With the election less than two months away, government and election officials say voting itself is more secure, but Russian disinformation remains largely unaddressed.
The presidential election in 2016 was a wake-up call that the security of the country’s election infrastructure can never again be considered a sure thing. During the last presidential campaign, Russia hacked into the Democratic National Committee’s network and stole emails from Clinton campaign officials while also breaking into at least two county voting systems in Florida. Those digital security attacks took place alongside destructive disinformation campaigns that ran on vulnerable and unprepared social media networks.
At this year’s Billington Cybersecurity Summit, 55 days before the next presidential election, experts weighed in on the progress, or lack thereof, that the US has made in securing America’s elections since 2016.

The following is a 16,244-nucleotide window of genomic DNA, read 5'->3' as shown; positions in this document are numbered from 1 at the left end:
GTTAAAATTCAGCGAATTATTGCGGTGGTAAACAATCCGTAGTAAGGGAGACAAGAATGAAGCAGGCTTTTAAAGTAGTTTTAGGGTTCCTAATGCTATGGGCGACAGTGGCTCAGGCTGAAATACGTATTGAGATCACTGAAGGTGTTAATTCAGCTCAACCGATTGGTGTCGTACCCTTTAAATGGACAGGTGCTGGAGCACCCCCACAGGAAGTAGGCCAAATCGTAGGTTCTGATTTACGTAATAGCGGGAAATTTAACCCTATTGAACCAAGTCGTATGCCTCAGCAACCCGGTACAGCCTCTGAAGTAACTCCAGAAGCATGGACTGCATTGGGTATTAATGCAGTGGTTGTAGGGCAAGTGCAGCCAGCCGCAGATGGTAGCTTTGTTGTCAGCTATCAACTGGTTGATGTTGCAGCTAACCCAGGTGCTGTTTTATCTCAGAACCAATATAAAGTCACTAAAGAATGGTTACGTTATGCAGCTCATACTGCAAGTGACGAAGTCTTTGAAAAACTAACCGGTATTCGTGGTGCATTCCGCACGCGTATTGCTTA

Chris Krebs, head of the Department of Homeland Security’s (DHS’s) Cybersecurity and Infrastructure Security Agency (CISA), told attendees that three-and-a-half years after he joined the agency it has “turned the corner in a really meaningful way” on cybersecurity. “We’re working in all 50 states on a regular basis to share information, to secure their systems, to ensure that they have all the resources they need to be prepared, whether it’s a COVID environment or non-COVID environment.”
Matthew Masterson, senior cybersecurity advisor at CISA, says his group is hard at work on supporting the more than 8,800 officials who run the country’s elections. Many of the voting jurisdictions are small but many election offices represent the largest IT operations in their counties in terms of total number of assets.
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